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Civil Procedure Keyed to Babcock
Durfee v. Duke
Citation:375 U.S. 106 (1963)
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- The Brief Prologue provides necessary case brief introductory information and includes:
- Topic: Identifies the topic of law and where this case fits within your course outline.
- Parties: Identifies the cast of characters involved in the case.
- Procedural Posture & History: Shares the case history with how lower courts have ruled on the matter.
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- Brief Facts: A Synopsis of the Facts of the case.
- Rule of Law: Identifies the Legal Principle the Court used in deciding the case.
- Facts: What are the factual circumstances that gave rise to the civil or criminal case? What is the relationship of the Parties that are involved in the case. Review the Facts of this case here:
Plaintiff Durfee sued Defendant Duke in Nebraska state court to quiet title on land between the Missouri River between Nebraska and Missouri. The Nebraska court’s subject matter jurisdiction depended on the land being in Nebraska. Defendant Duke contested jurisdiction but still litigated the case to the end. The Nebraska court found that the land was a part of Nebraska by avulsion, found jurisdiction proper, and ruled in favor of Plaintiff Durfee. Defendant Duke appealed and the Nebraska Supreme Court affirmed. Defendant Duke then sued in Missouri to quiet title claiming the land was in Missouri and that Nebraska did not have proper jurisdiction. The case was removed to federal court based on diversity of citizenship. The federal district court held that the land was in Missouri, but that res judicata applied and the judgement of the Nebraska Supreme Court controlled. The court of appeals reversed ruling that the Nebraska decision was not entitled to full faith and credit. The appellate court thus held that a Missouri court had the right to reconsider the Nebraska’s court’s subject matter jurisdiction. Plaintiff Durfee petitioned the Supreme Court of the United States for certiorari.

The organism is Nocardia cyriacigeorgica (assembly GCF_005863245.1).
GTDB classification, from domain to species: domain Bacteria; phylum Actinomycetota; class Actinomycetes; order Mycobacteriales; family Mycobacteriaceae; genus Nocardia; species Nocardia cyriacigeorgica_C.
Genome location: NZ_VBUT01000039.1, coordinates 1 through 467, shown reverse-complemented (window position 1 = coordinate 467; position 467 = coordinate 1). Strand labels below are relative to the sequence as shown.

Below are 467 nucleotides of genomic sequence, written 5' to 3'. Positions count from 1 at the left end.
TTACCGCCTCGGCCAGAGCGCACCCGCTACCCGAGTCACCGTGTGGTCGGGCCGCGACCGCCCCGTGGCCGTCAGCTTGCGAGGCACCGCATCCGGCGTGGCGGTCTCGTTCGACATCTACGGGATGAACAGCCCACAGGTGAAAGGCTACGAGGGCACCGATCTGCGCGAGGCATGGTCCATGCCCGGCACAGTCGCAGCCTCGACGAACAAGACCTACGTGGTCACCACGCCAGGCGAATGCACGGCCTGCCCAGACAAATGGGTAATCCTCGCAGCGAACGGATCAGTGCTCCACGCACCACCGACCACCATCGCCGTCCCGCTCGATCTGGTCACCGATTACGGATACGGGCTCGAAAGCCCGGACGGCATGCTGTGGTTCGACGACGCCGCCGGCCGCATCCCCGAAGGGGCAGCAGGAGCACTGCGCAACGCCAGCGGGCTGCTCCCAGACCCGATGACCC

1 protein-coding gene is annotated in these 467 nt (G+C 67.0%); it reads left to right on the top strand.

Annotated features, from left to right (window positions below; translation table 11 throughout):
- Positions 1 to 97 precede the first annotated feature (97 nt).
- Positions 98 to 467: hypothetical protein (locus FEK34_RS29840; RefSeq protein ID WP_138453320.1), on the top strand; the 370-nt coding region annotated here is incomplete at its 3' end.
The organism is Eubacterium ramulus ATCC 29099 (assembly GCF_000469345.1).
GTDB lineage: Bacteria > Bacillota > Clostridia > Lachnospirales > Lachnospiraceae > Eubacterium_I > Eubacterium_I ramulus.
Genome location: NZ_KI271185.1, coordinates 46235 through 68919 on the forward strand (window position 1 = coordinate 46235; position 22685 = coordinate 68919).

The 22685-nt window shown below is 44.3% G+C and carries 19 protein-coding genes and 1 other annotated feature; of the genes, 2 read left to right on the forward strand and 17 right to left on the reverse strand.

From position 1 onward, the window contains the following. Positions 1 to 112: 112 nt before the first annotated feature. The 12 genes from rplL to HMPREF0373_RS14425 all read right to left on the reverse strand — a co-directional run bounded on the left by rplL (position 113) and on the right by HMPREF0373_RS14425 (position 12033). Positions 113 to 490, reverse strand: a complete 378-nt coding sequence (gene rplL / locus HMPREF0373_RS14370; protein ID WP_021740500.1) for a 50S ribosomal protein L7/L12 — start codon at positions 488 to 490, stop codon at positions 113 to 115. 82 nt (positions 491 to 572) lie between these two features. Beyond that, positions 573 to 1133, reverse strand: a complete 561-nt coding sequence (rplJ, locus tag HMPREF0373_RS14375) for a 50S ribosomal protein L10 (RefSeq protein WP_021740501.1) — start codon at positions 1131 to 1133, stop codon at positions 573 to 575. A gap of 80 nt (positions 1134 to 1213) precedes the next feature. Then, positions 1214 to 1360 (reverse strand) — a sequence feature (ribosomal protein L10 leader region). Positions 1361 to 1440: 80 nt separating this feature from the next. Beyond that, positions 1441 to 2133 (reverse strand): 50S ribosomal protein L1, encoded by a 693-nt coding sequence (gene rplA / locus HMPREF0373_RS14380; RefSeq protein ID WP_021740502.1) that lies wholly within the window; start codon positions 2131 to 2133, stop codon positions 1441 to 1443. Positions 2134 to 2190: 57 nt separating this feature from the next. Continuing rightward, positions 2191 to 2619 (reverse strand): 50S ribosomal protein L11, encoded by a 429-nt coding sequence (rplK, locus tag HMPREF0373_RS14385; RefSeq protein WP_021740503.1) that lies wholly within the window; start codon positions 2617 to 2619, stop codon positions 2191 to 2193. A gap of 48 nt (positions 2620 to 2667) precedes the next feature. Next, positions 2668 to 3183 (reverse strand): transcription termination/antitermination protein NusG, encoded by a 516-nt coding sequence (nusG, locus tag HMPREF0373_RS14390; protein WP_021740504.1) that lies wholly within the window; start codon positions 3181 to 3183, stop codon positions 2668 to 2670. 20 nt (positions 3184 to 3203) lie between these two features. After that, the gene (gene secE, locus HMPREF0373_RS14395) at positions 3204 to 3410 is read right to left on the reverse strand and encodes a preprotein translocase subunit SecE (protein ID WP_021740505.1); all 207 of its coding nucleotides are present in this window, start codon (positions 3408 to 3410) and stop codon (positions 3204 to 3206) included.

- Issue(s): Lists the Questions of Law that are raised by the Facts of the case.
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